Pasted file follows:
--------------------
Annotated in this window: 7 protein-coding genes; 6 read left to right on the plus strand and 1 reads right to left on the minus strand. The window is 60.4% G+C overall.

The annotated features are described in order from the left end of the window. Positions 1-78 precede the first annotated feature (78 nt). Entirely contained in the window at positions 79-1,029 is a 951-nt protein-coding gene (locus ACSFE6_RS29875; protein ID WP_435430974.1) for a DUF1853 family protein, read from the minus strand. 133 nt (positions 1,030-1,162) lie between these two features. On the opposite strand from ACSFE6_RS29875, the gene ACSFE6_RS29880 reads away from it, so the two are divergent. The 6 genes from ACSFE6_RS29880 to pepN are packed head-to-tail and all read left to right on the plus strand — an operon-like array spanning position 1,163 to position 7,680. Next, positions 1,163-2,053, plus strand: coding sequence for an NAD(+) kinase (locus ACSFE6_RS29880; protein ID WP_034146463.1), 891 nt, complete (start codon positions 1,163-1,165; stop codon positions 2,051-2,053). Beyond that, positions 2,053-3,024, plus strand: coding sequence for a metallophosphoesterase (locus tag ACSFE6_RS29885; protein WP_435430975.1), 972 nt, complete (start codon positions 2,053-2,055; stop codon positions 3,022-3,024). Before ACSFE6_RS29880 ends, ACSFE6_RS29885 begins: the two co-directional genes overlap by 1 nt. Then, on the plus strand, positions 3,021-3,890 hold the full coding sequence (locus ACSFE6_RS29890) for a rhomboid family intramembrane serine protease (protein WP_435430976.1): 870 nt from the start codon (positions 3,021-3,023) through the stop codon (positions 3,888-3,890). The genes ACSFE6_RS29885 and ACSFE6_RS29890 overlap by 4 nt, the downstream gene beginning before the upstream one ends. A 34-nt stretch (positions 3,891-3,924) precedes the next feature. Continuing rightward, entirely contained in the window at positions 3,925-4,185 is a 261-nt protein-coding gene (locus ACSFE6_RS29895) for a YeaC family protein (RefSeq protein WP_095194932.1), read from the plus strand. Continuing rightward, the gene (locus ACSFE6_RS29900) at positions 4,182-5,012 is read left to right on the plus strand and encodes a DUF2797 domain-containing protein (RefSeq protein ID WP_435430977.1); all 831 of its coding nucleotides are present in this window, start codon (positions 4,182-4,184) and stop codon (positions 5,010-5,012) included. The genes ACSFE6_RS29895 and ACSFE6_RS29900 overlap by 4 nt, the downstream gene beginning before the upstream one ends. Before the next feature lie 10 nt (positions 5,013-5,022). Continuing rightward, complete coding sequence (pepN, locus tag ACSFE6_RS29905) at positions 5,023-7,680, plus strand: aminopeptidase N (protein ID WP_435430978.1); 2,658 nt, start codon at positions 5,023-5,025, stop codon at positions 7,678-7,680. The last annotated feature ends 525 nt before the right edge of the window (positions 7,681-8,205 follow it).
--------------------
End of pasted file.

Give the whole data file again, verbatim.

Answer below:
Annotated in this window: 7 protein-coding genes; 6 read left to right on the plus strand and 1 reads right to left on the minus strand. The window is 60.4% G+C overall.

The annotated features are described in order from the left end of the window. Positions 1-78 precede the first annotated feature (78 nt). Entirely contained in the window at positions 79-1,029 is a 951-nt protein-coding gene (locus ACSFE6_RS29875; protein ID WP_435430974.1) for a DUF1853 family protein, read from the minus strand. 133 nt (positions 1,030-1,162) lie between these two features. On the opposite strand from ACSFE6_RS29875, the gene ACSFE6_RS29880 reads away from it, so the two are divergent. The 6 genes from ACSFE6_RS29880 to pepN are packed head-to-tail and all read left to right on the plus strand — an operon-like array spanning position 1,163 to position 7,680. Next, positions 1,163-2,053, plus strand: coding sequence for an NAD(+) kinase (locus ACSFE6_RS29880; protein ID WP_034146463.1), 891 nt, complete (start codon positions 1,163-1,165; stop codon positions 2,051-2,053). Beyond that, positions 2,053-3,024, plus strand: coding sequence for a metallophosphoesterase (locus tag ACSFE6_RS29885; protein WP_435430975.1), 972 nt, complete (start codon positions 2,053-2,055; stop codon positions 3,022-3,024). Before ACSFE6_RS29880 ends, ACSFE6_RS29885 begins: the two co-directional genes overlap by 1 nt. Then, on the plus strand, positions 3,021-3,890 hold the full coding sequence (locus ACSFE6_RS29890) for a rhomboid family intramembrane serine protease (protein WP_435430976.1): 870 nt from the start codon (positions 3,021-3,023) through the stop codon (positions 3,888-3,890). The genes ACSFE6_RS29885 and ACSFE6_RS29890 overlap by 4 nt, the downstream gene beginning before the upstream one ends. A 34-nt stretch (positions 3,891-3,924) precedes the next feature. Continuing rightward, entirely contained in the window at positions 3,925-4,185 is a 261-nt protein-coding gene (locus ACSFE6_RS29895) for a YeaC family protein (RefSeq protein WP_095194932.1), read from the plus strand. Continuing rightward, the gene (locus ACSFE6_RS29900) at positions 4,182-5,012 is read left to right on the plus strand and encodes a DUF2797 domain-containing protein (RefSeq protein ID WP_435430977.1); all 831 of its coding nucleotides are present in this window, start codon (positions 4,182-4,184) and stop codon (positions 5,010-5,012) included. The genes ACSFE6_RS29895 and ACSFE6_RS29900 overlap by 4 nt, the downstream gene beginning before the upstream one ends. Before the next feature lie 10 nt (positions 5,013-5,022). Continuing rightward, complete coding sequence (pepN, locus tag ACSFE6_RS29905) at positions 5,023-7,680, plus strand: aminopeptidase N (protein ID WP_435430978.1); 2,658 nt, start codon at positions 5,023-5,025, stop codon at positions 7,678-7,680. The last annotated feature ends 525 nt before the right edge of the window (positions 7,681-8,205 follow it).